As of this time, I haven't tried to implement any solar panel charging features. I have a standard 80amp deep cycle group 24 battery. I haven't run out of power on any of my short periods on battery - either boondocking, parked in a driveway without charging, or at a Walmart.
Cooling Your RV on Battery PowerI purchased some cheap 12v 8" clip-on trucker fans that come in handy in the bedroom. Placed near an open window on a hot summer night without A/C, they definitely provide some relief.
One caution - sometimes this type of fan doesn't have a finger guard on the back. At one point we had an accident that can easily be avoided. The fan has a switch in the power cable and when pressed, it goes on or off. Once, in the dark, we turned the fan off and set it aside. Later, the switch was accidentally stepped on which caused the fan to turn on (very quietly). When the fan was picked up, thinking it was still off, fingers went through the back-side of the fan and directly into the blades. Ouch! Don't do that. You can avoid this problem by purchasing a fan with a finger guard!
I also installed FanTastic Fans in the bedroom ceiling vent and bathroom - refer to our blog post for details on the installation.
What advice do you have on which direction to point your fans? Should fans blow into or out of the window, or do you recommend one blowing in each direction? Please comment below!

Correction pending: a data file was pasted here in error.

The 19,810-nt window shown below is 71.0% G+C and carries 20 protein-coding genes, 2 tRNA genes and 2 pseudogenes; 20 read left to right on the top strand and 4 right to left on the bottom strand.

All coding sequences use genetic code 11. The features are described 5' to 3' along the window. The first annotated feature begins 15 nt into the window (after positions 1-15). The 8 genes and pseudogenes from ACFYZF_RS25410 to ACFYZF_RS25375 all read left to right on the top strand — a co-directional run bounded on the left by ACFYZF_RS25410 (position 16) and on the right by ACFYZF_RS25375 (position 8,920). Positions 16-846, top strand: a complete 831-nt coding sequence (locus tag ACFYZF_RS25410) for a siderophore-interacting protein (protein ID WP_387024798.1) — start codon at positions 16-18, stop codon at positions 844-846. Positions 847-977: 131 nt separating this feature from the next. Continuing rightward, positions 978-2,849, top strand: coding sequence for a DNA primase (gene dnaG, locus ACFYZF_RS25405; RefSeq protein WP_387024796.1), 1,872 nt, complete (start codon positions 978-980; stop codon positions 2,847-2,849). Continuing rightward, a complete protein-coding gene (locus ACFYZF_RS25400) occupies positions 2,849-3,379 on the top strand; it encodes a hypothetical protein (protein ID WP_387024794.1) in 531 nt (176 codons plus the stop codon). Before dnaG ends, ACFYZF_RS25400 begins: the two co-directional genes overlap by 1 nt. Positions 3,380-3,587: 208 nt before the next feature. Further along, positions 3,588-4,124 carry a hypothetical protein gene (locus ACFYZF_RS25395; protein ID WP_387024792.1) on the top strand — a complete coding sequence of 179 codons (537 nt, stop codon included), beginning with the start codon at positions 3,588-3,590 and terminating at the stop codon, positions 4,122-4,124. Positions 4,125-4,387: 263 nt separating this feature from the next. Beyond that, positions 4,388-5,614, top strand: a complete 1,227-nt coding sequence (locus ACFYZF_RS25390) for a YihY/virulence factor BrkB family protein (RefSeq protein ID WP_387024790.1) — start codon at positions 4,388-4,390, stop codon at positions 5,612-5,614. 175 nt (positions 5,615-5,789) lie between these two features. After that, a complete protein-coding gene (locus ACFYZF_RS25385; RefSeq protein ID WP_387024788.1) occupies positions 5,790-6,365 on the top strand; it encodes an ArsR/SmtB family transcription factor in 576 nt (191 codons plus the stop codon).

Installing Additional 12v Accessory OutletsDoing the installation was pretty easy because I could run the wiring through the storage cabin in the front of the trailer. However, I needed to locate a 12v wire nearby. On one side of the bedroom, we have a factory installed USB plug just over the bedside table. I was able to tap into that plug to run additional wiring to my new accessory outlet, down through the storage cabin and up the other side for another outlet.
To do the install I needed to take the drawers out. This was tricky. The drawers have little plastic latches to release them from the sliding rails, but they move in opposite directions on each side of the drawer. Since it is hard (or impossible) to see them, if you don't know this you can fiddle forever.
One thing that I learned during the installation is that the RV came with a battery switch inside the storage cabin to turn off all of the power. However, not all power draws (power vampires) go through the switch. The USB plug that I was tapping was not turned off by the master switch. Look out! You may have a battery master switch that doesn't turn everything off! (See my blog post about a battery switch installed by the RV dealer that I later reinstalled.)
Once I got the drawers out, I drilled a hole into the back wall over each bedside table. I also drilled a hole from the storage cabin up into the drawer area. There were already some holes inside the drawer that went into the wall space. (I realize that it may be hard to understand and visualize how I routed my wiring, and you'll need to figure out your routing based on your RV configuration.) Once I had my holes, I ran black and red 12v capable wiring (from the USB that I was tapping) through the wall and into the drawer space. Then from the drawer space, I ran another wire down through the storage cabin, and similarly up on the other side.
Once the wiring was there, I could attach and screw in the new accessory outlets and wire it all together.